The Copernican Revolution spawned the notions that the stars might be suns in their own right and that planetary worlds might orbit such suns. The idea that stars are suns gained plausibility through the investigations by Wollaston and Fraunhofer who showed that the Sun and many stars exhibit similar spectral signatures. It became established scientific fact in 1838 when Bessel, Struve, and Henderson determined, respectively, the distances to 61 Cygni, Vega, and Alpha Centauri, and calculated that they have absolute brightness similar to the Sun. The idea that planets orbit other normal stars remained in the realm of philosophical speculation until 1995, when Michel Mayor and Didier Queloz found, and Geoffrey Marcy and Paul Butler confirmed, the existence of the first planet around a sunlike star, 51 Pegasi. Since that exciting result a decade ago, Marcy and Mayor have led the two most productive and successful research groups searching for extrasolar planets.

Both groups detect extrasolar planets by finding small periodic variations in the radial velocity of the host star. Along with a number of other groups, they worked in relative obscurity for many years, in large part because most astronomers believed that these radial-velocity oscillations would be too small to detect in plausible planetary systems. This belief was based on the analogy with our own solar system, resulting in the theoretical prejudice that massive planets could not form close to their host star, where they would generate the largest reflex motion in the central body.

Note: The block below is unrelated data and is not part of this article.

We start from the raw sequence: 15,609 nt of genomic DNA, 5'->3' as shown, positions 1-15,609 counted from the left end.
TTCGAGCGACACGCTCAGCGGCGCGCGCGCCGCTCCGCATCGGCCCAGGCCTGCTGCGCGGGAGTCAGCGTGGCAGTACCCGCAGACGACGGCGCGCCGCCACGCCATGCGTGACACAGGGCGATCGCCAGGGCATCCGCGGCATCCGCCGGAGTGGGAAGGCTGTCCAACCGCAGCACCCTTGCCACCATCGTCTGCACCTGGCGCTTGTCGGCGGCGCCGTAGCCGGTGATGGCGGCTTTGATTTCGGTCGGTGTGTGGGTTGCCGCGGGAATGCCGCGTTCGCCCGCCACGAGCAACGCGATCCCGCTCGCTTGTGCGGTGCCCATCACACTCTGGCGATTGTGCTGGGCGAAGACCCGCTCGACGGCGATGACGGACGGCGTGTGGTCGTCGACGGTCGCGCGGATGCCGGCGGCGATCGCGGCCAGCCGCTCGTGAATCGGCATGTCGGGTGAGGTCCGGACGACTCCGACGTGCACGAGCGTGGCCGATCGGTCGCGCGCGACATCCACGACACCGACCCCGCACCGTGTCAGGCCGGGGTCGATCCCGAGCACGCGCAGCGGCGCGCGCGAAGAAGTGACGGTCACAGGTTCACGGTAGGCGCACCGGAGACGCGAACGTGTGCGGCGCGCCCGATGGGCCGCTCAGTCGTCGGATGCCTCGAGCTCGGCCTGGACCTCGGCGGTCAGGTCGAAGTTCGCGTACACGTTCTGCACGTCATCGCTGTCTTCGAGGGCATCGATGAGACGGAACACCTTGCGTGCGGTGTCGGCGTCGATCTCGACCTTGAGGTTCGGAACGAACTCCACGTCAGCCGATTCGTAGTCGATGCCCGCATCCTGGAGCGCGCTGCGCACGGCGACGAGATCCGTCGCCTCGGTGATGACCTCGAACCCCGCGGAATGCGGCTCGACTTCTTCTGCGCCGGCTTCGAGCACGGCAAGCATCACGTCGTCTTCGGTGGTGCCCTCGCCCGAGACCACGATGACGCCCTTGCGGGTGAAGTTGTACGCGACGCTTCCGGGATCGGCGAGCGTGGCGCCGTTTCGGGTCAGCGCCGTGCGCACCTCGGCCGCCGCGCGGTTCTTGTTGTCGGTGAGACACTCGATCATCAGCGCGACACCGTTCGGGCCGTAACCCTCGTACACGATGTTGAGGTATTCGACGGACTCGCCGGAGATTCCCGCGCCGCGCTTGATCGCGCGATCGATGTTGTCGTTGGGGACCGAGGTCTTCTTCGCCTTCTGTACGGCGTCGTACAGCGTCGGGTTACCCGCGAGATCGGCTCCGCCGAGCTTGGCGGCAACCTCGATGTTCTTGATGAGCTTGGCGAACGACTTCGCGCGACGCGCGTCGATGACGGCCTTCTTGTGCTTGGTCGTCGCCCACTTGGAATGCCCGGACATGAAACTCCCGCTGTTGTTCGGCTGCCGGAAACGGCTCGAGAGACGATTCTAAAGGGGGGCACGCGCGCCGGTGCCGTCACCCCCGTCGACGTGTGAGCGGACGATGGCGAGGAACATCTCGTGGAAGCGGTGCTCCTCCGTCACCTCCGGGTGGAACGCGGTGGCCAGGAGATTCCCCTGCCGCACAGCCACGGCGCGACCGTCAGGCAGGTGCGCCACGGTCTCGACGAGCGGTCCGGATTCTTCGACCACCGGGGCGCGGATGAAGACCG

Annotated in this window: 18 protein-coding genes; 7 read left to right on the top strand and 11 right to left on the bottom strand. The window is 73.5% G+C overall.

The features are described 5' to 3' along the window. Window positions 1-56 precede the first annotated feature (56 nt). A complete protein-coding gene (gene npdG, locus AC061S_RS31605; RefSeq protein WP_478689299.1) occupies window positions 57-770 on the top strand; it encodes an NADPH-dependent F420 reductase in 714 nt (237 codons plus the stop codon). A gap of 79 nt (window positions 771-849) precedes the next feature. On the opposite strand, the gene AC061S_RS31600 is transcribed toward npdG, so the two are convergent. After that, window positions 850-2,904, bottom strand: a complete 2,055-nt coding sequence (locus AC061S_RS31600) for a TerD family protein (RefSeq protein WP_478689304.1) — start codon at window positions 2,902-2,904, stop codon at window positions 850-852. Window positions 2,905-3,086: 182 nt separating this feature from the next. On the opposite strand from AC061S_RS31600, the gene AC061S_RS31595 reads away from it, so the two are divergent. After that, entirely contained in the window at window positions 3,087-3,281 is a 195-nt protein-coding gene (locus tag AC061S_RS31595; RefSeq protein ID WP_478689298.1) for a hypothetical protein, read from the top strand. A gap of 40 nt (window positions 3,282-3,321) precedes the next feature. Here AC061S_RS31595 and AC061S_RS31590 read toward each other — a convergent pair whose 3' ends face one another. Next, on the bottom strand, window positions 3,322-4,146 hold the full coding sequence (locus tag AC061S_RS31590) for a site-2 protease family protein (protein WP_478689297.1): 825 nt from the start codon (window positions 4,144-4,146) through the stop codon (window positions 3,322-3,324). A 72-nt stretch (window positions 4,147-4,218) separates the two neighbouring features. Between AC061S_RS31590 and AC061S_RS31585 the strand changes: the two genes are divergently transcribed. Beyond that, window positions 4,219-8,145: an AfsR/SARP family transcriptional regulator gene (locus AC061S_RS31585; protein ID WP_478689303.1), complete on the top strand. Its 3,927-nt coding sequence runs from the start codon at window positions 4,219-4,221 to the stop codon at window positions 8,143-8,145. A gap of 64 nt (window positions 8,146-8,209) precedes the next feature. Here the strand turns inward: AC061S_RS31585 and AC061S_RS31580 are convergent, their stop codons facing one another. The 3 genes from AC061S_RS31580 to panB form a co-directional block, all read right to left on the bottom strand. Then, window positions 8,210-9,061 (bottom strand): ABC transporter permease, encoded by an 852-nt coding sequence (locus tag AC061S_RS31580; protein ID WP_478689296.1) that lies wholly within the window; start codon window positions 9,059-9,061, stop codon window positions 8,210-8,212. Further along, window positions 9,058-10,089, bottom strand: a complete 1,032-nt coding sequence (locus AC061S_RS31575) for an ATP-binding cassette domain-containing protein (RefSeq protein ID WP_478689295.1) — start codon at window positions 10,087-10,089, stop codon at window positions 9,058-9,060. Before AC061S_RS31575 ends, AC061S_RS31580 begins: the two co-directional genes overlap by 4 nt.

These prejudices were demolished by the discovery in 1995 of a 0.47 Jupiter-mass object orbiting the star 51 Pegasi with an orbital period of 4.23 days and therefore having an inferred distance from the central star that is one percent of the orbital distance of Jupiter from the Sun. Since that watershed finding, nearly two hundred planets have been discovered, the majority by the radial-velocity techniques used by Marcy and Mayor. The discoveries have revealed a remarkable variety of important and unexpected features of extrasolar planet systems, such as: (1) giant planets are found in orbits that lie very close to the host star; (2) the frequency of planets is a strong function of the abundance of heavy elements such as iron in the star; (3) many multiple-planet systems lie in orbital resonances; (4) the orbital eccentricities of extrasolar planets are far larger than the eccentricities of the planets in our own solar system; and (5) the distribution of planet masses is roughly constant per logarithmic interval, with a sharp cutoff at about 10 Jupiter masses. None of these results is well-understood theoretically. All came as surprises. All provide fundamental yet mysterious clues to the processes of planet formation that theorists worldwide are scrambling to decipher.

The discovery of extrasolar planets is thus one of the most dramatic and important scientific results of the last several decades. Marcy and Mayor stand at the forefront of these developments, an accomplishment for which they richly deserve the award of the Shaw Prize in Astronomy for 2005.

Astronomy Selection Committee
The Shaw Prize

2 September 2005, Hong Kong